Most helpful critical review
30 of 31 people found the following review helpful
Nice, forgotten movie
on August 2, 2011
In recent years, a few of the major studios have launched DVD-on-demand branches for many of their library titles that do not necessarily warrant a full commercial home video release. Warner Home Video has their "Archive Collection," and Sony has the "Columbia Classics" division. Basically, for around $20, you can order a DVD of one of these hard-to-find movies online through Amazon or directly from company. The discs are then individually manufactured as they are ordered.
Releasing their Limited Edition titles through 20th Century-Fox, MGM's initial foray into the DVD-on-demand market last spring was plagued with problems. Customer complaints about defective discs and lousy transfers were blamed on CreateSpace, the Amazon.com subsidiary that was contracted to fill the orders. But last fall, MGM re-launched the program with a new company, Allied Vaughn, manufacturing the DVD-R's. If the current release of the 1973 pickpocket movie, HARRY IN YOUR POCKET, is any indication, the quality control issues have been put to rest.
Filmed on location in Seattle, Salt Lake City and Victoria, Canada, HARRY IN YOUR POCKET focuses on the inner workings of a pickpocket team. Charismatic movie star James Coburn portrays the title character as a smooth-as-silk professional. His longtime partner in crime, Casey, is played by veteran British thespian, Walter Pidgeon, who was in his mid-seventies when this film was made. Joining their criminal enterprise are greenhorns Ray (recently deceased Michael Sarrazin) and Sandy (Trish Van Devere).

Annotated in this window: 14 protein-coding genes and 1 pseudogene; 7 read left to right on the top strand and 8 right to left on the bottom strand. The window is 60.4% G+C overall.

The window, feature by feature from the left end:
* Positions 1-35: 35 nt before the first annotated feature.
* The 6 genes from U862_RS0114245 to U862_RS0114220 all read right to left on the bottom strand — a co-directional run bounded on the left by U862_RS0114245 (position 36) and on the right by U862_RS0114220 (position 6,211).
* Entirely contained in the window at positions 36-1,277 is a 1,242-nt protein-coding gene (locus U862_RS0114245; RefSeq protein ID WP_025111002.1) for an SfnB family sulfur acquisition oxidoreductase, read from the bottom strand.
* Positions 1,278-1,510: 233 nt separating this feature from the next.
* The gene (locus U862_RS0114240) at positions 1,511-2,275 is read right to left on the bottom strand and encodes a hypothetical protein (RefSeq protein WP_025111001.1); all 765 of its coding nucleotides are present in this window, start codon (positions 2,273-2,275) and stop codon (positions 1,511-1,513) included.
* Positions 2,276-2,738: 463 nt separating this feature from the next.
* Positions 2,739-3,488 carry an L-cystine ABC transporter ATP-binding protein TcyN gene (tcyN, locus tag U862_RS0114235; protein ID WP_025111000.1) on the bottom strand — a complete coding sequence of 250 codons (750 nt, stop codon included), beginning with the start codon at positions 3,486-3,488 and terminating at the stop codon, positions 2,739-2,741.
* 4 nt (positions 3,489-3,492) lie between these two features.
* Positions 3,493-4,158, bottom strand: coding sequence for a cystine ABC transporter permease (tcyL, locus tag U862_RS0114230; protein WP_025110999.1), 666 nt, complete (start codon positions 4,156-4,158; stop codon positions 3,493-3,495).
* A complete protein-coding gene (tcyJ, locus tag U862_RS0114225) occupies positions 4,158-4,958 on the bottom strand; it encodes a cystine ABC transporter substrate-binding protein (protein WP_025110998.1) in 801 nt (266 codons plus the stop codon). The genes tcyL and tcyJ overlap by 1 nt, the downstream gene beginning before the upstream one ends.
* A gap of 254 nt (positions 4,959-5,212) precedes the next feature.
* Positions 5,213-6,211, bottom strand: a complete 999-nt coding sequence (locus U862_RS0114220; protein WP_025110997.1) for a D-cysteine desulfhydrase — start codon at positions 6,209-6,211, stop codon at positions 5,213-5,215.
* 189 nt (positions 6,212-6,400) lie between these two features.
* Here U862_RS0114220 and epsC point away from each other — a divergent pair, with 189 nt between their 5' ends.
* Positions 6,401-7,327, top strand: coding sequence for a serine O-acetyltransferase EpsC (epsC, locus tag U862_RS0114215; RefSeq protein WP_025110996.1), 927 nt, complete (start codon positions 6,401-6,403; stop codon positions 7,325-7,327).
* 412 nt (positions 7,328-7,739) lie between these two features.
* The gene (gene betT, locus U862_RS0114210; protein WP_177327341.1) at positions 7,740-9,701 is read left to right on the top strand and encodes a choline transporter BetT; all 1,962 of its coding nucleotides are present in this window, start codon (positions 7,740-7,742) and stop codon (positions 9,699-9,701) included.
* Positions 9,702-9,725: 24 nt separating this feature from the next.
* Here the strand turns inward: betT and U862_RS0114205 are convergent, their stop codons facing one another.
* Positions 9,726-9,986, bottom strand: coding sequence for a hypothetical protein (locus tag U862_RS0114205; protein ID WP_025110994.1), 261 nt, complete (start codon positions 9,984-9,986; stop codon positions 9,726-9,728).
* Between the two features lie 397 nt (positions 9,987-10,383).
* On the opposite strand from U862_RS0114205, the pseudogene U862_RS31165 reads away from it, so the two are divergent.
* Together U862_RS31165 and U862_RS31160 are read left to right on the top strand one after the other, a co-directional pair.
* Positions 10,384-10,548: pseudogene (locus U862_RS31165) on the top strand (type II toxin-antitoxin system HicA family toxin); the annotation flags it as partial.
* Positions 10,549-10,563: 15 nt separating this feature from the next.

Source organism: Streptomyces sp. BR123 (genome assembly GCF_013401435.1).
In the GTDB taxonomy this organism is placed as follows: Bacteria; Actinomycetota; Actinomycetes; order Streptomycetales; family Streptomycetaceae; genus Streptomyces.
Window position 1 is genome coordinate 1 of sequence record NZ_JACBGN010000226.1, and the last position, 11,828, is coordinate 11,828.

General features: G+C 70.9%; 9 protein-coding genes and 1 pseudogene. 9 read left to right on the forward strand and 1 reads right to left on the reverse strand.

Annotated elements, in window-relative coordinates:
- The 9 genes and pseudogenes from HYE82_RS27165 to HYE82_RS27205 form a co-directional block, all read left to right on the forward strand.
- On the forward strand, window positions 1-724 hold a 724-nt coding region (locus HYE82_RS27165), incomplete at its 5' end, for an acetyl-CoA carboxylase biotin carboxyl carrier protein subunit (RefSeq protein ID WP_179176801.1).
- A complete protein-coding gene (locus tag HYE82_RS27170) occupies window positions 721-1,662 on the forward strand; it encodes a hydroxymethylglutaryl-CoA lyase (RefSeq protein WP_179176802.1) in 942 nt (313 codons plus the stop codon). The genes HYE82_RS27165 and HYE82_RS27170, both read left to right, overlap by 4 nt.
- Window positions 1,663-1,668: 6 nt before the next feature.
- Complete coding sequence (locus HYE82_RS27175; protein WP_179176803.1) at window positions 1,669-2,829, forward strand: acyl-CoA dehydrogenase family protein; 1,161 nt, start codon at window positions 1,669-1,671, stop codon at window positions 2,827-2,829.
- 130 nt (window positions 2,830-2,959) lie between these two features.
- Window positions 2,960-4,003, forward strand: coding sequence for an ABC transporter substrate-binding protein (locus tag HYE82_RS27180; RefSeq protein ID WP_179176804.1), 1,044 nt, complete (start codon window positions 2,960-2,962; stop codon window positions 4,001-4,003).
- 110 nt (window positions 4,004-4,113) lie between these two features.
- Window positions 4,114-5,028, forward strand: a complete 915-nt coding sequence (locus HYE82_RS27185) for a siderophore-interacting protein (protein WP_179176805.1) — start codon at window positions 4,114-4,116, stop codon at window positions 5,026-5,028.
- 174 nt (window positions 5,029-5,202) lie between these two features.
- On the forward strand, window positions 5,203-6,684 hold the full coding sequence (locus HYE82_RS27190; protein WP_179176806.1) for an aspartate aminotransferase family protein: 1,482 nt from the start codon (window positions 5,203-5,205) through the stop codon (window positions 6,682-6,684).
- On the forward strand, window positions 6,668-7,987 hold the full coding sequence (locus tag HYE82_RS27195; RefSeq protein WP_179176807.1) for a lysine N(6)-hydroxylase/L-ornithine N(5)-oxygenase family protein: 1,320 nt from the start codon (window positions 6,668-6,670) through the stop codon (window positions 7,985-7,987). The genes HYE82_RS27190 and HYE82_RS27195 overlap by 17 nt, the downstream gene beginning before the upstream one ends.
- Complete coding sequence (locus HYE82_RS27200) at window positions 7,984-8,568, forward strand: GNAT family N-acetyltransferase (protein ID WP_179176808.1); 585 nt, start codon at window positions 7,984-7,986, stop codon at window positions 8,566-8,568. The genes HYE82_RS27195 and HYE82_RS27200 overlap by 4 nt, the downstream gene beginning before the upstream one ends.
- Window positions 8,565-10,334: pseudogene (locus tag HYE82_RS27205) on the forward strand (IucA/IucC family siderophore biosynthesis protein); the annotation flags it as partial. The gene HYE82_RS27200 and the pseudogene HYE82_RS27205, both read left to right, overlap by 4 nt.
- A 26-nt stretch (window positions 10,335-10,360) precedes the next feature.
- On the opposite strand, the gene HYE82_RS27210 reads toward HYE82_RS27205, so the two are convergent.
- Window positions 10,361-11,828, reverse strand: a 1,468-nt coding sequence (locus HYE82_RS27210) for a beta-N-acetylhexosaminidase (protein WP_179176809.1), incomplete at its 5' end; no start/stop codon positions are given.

The film was produced and directed by Bruce Geller, a veteran TV writer/producer from the early 1950's through the mid-1970's, when his life and career were cut short in a small plane crash. Among Geller's most notable television work was the creation of MISSION: IMPOSSIBLE. In HARRY IN YOUR POCKET, Geller was obviously going for something hipper than what he could get away with on TV. The location shooting gives the film a nice feeling of veracity, and the performances - especially by Coburn and Pidgeon - are coolly effective. The examination of the inner workings of pickpockets, the techniques and terminology, is one of the film's main attractions.
But HARRY IN YOUR POCKET's script by veteran TV writers James D. Buchanan and Ronald Austin is a bit wan and thin. The bottom line is, not a lot really goes on in the film, and the characters feel like they could use some fleshing out. Making the aged Casey the one with a cocaine habit is an unexpected twist, but too much of the film is dominated by shots of people coming and going. And after a few montage sequences of our anti-heroes working together as a finely tuned team lifting wallets on city streets, I was longing for something more to keep me engaged.
Still, making rarely seen, often forgotten movies available to an interested audience is something that should be fully supported. And if the quality of presentation on HARRY IN YOUR POCKET is an indication of the respect with which these films are treated, then let's hope the MGM Limited Edition Collection keeps up the good work.